2012 - 10 - Meet ESA, the space agency for Europe Meet ESA, the space agency for Europe 4.88 /5 ( 57 votes cast) Rate this Video Visualize this: Is it information or is it art? By John Grimwade An old infographic chestnut. It’s always been a tricky balance between getting the story across, and making a great image. Orbiting Earth 101: What You’d See / What You’d Do “I saw for the first time the earth’s shape. I could easily see the shores of continents, islands, great rivers, folds of the terrain, large bodies of water. The horizon is dark blue, smoothly turning to black. . . the feelings which filled me I can express with one word–joy.” -Yuri Gagarin
NASA Supermassive-Black-Hole Gravity Discovery: "Confirms Einstein's Theory of Space-Time" Two X-ray space observatories, NASA's Nuclear Spectroscopic Telescope Array (NuSTAR) and the European Space Agency's XMM-Newton , have teamed up to measure definitively, for the first time, the spin rate of a black hole with a mass 2 million times that of our sun that lies at the dust- and gas-filled heart of a galaxy called NGC 1365 (image above). Measuring the spin of a supermassive black hole is fundamental to understanding its past history and that of its host galaxy. The observations are a powerful test of Einstein's theory of general relativity, which says gravity can bend space-time, the fabric that shapes our universe, and the light that travels through it.
"Visualizing 'Big Data' in the Arts and Humanities On Wednesday, September 26, 2012 from 3:00pm to 4:30pm in 150A Thompson Library, the Humanities Institute and the Digital Arts and Humanities Working Group will host a panel discussion on "Visualizing 'Big Data' in the Arts and Humanities.” Panelists David Staley (History), Jessie Labov (Slavic & East European Languages & Cultures), and H. Lewis Ulman (English) will explore the place of data visualization as a form of humanities scholarship, with visualization as the hermeneutic act that allows humanists to read “big data.” The panel will describe the creation of the Humanities Visualization Studio at The Ohio State University to conduct such humanistic readings of big data. Questions will center around defining “big data” in the context of the humanities, how humanists read big data, how our interests and goals with reading big data differ from that of scientists, and how visualization and visual hermeneutics is critical to the effort to read that data.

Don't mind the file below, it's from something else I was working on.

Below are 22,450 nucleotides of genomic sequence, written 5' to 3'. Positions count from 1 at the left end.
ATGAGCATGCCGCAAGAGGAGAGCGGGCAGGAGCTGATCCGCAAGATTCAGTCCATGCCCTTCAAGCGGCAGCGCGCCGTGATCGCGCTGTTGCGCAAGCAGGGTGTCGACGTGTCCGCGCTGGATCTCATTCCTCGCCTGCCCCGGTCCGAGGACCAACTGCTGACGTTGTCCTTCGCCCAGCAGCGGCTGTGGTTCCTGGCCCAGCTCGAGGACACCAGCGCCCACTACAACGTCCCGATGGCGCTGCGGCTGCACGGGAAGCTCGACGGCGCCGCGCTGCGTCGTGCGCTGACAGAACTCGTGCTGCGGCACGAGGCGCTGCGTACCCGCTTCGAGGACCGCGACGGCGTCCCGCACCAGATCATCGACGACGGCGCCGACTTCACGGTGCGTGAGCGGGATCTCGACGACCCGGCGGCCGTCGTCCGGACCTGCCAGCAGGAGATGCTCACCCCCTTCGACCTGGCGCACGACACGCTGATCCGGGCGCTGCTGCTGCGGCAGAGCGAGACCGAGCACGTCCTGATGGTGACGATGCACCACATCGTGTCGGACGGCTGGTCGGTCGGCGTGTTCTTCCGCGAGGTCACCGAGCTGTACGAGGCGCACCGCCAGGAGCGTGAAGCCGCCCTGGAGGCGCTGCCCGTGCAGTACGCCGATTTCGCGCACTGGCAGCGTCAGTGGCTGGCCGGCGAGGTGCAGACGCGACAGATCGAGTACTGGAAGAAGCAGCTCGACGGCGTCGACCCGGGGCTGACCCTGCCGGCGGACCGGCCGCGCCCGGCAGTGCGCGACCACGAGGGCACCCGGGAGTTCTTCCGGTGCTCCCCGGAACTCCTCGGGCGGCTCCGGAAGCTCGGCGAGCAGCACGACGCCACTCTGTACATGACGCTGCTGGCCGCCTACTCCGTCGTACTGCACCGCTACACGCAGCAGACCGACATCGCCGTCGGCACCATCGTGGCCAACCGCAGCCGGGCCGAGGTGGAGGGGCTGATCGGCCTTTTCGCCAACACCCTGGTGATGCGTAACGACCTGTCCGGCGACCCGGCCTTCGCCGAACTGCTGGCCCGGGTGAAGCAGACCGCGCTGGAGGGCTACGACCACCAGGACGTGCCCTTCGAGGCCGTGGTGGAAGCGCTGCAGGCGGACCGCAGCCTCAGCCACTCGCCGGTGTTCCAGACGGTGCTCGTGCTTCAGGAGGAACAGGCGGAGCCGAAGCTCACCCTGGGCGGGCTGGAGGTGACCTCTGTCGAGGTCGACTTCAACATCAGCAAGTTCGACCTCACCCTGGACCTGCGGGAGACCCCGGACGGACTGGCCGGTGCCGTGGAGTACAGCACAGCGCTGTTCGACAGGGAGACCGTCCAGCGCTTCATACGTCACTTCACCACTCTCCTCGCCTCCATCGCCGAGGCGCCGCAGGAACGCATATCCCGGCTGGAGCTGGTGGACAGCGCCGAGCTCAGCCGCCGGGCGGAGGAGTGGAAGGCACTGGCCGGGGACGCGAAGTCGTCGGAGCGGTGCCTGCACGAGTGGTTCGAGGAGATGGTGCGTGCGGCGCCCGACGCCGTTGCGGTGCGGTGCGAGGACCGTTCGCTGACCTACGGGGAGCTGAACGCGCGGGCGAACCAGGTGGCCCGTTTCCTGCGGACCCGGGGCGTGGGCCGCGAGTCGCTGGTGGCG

Giant Ribbon Discovered at the Edge of the Solar System + Play Audio | + Download Audio | + Join mailing list October 15, 2009: For years, researchers have known that the solar system is surrounded by a vast bubble of magnetism. Called the "heliosphere," it springs from the sun and extends far beyond the orbit of Pluto, providing a first line of defense against cosmic rays and interstellar clouds that try to enter our local space. Although the heliosphere is huge and literally fills the sky, it emits no light and no one has actually seen it.
Send a Postcard to Curiosity! - Mars Science Laboratory Send a Postcard to Curiosity! Share53 Share57 PrevNext The MARS Journal Vol 5, pp 76-128 - Geologic mapping and characterization of Gale Crater and implications for its potential as a Mars Science Laboratory landing site 1Ryan B. Anderson and 1James F. Bell III Why Is Data Visualization So Hot? Noah Iliinsky is the co-author of Designing Data Visualizations and technical editor of, and a contributor to, Beautiful Visualization, published By O’Reilly Media. He will lead a Designing Data Visualizations Workshop at O’Reilly’s Strata conference on Tuesday, Feb. 28. Data visualization is hot. All of a sudden there are dozens of companies and products that want to help you visually analyze your data, build your own visualizations, and visually display interesting data sets of all kinds. So, why is visualization interesting?